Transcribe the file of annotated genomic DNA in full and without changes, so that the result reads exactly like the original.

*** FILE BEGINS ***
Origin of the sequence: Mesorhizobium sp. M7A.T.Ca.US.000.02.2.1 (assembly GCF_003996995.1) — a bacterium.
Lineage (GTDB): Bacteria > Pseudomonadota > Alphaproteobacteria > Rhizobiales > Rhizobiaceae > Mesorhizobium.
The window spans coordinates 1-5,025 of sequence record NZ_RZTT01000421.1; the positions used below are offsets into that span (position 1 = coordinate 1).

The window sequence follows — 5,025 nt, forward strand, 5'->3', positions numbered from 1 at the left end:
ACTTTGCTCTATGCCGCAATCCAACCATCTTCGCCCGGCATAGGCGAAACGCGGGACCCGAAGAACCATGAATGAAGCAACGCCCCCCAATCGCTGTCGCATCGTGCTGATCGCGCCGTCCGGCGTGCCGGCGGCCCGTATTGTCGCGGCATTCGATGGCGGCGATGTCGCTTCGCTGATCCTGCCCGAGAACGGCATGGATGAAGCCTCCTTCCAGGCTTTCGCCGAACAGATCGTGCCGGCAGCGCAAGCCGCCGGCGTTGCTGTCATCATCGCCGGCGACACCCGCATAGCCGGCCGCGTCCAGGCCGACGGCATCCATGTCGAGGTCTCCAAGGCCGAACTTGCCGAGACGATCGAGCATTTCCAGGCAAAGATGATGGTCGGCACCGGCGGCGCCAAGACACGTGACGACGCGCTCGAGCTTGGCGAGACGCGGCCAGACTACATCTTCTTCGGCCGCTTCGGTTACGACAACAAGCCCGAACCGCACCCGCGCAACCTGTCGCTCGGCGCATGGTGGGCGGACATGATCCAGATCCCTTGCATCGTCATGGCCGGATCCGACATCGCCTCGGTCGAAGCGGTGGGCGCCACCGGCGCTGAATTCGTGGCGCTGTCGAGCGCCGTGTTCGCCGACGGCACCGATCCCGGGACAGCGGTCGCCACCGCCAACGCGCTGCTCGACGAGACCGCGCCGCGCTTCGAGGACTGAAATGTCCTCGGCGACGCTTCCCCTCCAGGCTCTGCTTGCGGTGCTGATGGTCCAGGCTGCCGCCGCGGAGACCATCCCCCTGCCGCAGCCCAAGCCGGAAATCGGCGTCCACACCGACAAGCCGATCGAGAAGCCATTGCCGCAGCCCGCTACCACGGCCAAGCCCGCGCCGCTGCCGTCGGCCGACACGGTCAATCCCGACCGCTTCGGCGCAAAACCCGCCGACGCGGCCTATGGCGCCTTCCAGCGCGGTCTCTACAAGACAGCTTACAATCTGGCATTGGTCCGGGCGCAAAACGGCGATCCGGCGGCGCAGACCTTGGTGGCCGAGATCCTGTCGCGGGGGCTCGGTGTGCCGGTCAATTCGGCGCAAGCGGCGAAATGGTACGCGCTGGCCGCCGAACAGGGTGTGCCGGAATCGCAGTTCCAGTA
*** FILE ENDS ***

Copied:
Origin of the sequence: Mesorhizobium sp. M7A.T.Ca.US.000.02.2.1 (assembly GCF_003996995.1) — a bacterium.
Lineage (GTDB): Bacteria > Pseudomonadota > Alphaproteobacteria > Rhizobiales > Rhizobiaceae > Mesorhizobium.
The window spans coordinates 1-5,025 of sequence record NZ_RZTT01000421.1; the positions used below are offsets into that span (position 1 = coordinate 1).

The window sequence follows — 5,025 nt, forward strand, 5'->3', positions numbered from 1 at the left end:
ACTTTGCTCTATGCCGCAATCCAACCATCTTCGCCCGGCATAGGCGAAACGCGGGACCCGAAGAACCATGAATGAAGCAACGCCCCCCAATCGCTGTCGCATCGTGCTGATCGCGCCGTCCGGCGTGCCGGCGGCCCGTATTGTCGCGGCATTCGATGGCGGCGATGTCGCTTCGCTGATCCTGCCCGAGAACGGCATGGATGAAGCCTCCTTCCAGGCTTTCGCCGAACAGATCGTGCCGGCAGCGCAAGCCGCCGGCGTTGCTGTCATCATCGCCGGCGACACCCGCATAGCCGGCCGCGTCCAGGCCGACGGCATCCATGTCGAGGTCTCCAAGGCCGAACTTGCCGAGACGATCGAGCATTTCCAGGCAAAGATGATGGTCGGCACCGGCGGCGCCAAGACACGTGACGACGCGCTCGAGCTTGGCGAGACGCGGCCAGACTACATCTTCTTCGGCCGCTTCGGTTACGACAACAAGCCCGAACCGCACCCGCGCAACCTGTCGCTCGGCGCATGGTGGGCGGACATGATCCAGATCCCTTGCATCGTCATGGCCGGATCCGACATCGCCTCGGTCGAAGCGGTGGGCGCCACCGGCGCTGAATTCGTGGCGCTGTCGAGCGCCGTGTTCGCCGACGGCACCGATCCCGGGACAGCGGTCGCCACCGCCAACGCGCTGCTCGACGAGACCGCGCCGCGCTTCGAGGACTGAAATGTCCTCGGCGACGCTTCCCCTCCAGGCTCTGCTTGCGGTGCTGATGGTCCAGGCTGCCGCCGCGGAGACCATCCCCCTGCCGCAGCCCAAGCCGGAAATCGGCGTCCACACCGACAAGCCGATCGAGAAGCCATTGCCGCAGCCCGCTACCACGGCCAAGCCCGCGCCGCTGCCGTCGGCCGACACGGTCAATCCCGACCGCTTCGGCGCAAAACCCGCCGACGCGGCCTATGGCGCCTTCCAGCGCGGTCTCTACAAGACAGCTTACAATCTGGCATTGGTCCGGGCGCAAAACGGCGATCCGGCGGCGCAGACCTTGGTGGCCGAGATCCTGTCGCGGGGGCTCGGTGTGCCGGTCAATTCGGCGCAAGCGGCGAAATGGTACGCGCTGGCCGCCGAACAGGGTGTGCCGGAATCGCAGTTCCAGTA